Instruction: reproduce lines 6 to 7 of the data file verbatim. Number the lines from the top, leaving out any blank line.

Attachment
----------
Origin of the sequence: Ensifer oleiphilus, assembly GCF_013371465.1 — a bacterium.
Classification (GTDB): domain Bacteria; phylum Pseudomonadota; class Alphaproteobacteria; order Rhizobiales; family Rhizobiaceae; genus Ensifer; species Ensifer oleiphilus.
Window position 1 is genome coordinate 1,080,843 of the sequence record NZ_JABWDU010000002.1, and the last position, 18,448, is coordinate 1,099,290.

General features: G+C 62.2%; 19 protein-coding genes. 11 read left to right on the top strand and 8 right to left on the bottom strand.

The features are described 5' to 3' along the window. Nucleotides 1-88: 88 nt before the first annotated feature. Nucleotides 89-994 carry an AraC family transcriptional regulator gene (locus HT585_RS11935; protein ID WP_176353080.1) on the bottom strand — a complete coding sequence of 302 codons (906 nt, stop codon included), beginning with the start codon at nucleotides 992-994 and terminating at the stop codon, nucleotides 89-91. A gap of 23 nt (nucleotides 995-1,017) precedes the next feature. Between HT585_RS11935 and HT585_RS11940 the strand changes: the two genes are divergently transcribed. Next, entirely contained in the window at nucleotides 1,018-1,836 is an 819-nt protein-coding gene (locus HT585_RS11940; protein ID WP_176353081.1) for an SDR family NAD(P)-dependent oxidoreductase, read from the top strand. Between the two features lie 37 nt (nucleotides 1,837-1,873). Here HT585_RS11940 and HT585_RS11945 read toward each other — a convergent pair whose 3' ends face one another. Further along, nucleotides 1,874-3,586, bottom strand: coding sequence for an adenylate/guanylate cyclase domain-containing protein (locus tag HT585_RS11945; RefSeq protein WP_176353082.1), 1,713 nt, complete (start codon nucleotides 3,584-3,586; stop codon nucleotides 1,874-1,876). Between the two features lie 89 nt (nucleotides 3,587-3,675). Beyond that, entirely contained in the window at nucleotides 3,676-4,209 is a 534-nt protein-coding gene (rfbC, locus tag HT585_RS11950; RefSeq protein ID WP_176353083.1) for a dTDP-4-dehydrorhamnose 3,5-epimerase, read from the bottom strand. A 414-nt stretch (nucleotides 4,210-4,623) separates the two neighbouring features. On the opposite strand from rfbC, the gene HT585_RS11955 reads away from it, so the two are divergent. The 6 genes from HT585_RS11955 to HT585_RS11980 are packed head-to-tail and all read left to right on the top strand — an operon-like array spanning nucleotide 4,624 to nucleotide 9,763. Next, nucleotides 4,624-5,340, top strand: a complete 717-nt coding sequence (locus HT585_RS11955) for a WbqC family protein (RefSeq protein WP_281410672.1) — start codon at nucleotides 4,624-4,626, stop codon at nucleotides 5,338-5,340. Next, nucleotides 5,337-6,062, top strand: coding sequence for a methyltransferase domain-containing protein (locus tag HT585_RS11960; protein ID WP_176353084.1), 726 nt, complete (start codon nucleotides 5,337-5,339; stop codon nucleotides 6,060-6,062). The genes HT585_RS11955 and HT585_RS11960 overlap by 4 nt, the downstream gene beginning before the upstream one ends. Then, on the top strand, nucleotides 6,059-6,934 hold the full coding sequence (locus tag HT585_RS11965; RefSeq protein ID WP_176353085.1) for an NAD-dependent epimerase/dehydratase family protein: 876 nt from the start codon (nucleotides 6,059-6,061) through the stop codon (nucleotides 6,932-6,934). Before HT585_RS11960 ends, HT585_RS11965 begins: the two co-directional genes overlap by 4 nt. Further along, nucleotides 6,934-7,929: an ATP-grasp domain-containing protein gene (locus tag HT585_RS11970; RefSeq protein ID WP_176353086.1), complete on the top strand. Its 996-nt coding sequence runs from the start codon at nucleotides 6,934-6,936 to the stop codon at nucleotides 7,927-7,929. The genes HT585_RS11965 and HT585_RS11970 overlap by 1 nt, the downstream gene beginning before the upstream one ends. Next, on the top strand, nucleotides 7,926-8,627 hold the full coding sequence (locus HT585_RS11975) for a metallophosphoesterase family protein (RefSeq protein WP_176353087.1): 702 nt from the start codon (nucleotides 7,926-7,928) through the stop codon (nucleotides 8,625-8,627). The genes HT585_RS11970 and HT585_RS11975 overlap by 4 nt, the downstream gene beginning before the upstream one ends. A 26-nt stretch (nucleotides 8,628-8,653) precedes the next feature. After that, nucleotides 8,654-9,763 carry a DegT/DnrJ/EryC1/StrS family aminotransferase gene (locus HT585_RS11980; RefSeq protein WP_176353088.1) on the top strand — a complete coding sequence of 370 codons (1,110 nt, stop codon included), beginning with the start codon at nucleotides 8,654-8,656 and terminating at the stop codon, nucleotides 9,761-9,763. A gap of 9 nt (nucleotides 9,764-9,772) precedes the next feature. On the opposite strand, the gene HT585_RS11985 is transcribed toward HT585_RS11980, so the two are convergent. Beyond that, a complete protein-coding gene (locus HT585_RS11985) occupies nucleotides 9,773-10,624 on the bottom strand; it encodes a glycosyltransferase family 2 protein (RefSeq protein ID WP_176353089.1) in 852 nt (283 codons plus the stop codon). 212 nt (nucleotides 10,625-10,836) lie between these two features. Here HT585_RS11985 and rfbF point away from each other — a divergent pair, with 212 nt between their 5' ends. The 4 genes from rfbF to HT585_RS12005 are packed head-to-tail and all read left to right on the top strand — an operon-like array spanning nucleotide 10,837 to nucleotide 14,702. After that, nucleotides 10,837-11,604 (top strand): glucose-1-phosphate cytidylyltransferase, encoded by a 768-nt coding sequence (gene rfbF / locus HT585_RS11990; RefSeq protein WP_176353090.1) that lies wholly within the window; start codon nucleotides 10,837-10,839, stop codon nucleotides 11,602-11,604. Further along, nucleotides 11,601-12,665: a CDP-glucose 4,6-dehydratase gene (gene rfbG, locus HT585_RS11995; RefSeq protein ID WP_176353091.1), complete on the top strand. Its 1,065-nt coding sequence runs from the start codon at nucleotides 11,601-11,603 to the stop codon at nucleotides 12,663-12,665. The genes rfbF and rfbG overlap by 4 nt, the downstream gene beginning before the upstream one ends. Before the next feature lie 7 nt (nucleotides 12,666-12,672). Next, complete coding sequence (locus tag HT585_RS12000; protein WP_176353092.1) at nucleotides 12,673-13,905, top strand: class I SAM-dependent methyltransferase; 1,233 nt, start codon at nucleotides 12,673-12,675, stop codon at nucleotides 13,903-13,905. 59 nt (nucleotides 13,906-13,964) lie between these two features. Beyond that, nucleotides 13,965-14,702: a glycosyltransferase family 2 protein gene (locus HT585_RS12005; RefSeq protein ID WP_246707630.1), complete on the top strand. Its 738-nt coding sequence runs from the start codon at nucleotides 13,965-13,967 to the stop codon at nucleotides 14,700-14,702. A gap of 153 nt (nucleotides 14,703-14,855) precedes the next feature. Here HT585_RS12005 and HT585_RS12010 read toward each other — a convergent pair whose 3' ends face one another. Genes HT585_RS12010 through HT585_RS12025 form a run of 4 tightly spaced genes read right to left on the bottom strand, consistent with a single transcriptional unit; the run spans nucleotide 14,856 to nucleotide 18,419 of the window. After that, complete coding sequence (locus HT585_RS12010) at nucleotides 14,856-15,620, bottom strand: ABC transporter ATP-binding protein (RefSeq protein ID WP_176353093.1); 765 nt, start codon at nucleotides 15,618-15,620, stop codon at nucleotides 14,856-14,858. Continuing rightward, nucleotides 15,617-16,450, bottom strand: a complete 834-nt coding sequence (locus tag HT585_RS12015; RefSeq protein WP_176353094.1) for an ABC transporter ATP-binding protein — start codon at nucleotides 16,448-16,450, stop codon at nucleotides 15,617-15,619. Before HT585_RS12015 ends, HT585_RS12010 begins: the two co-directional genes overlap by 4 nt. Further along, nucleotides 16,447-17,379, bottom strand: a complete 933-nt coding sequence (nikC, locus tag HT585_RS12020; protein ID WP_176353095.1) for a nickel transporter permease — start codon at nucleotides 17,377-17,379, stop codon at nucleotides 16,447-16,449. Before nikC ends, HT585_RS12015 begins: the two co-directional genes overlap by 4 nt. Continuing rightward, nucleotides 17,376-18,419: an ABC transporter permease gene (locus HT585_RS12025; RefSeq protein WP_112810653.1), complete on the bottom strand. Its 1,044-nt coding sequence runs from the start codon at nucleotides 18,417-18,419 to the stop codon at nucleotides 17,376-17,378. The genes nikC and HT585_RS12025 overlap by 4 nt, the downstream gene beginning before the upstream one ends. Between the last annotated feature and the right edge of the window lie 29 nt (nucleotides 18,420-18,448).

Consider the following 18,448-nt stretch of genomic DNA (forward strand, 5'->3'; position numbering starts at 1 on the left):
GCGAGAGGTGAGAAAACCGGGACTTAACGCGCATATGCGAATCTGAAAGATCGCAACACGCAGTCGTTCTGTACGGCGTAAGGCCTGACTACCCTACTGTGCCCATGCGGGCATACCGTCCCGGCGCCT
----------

Consider the following 18,448-nt stretch of genomic DNA (forward strand, 5'->3'; position numbering starts at 1 on the left):
GCGAGAGGTGAGAAAACCGGGACTTAACGCGCATATGCGAATCTGAAAGATCGCAACACGCAGTCGTTCTGTACGGCGTAAGGCCTGACTACCCTACTGTGCCCATGCGGGCATACCGTCCCGGCGCCT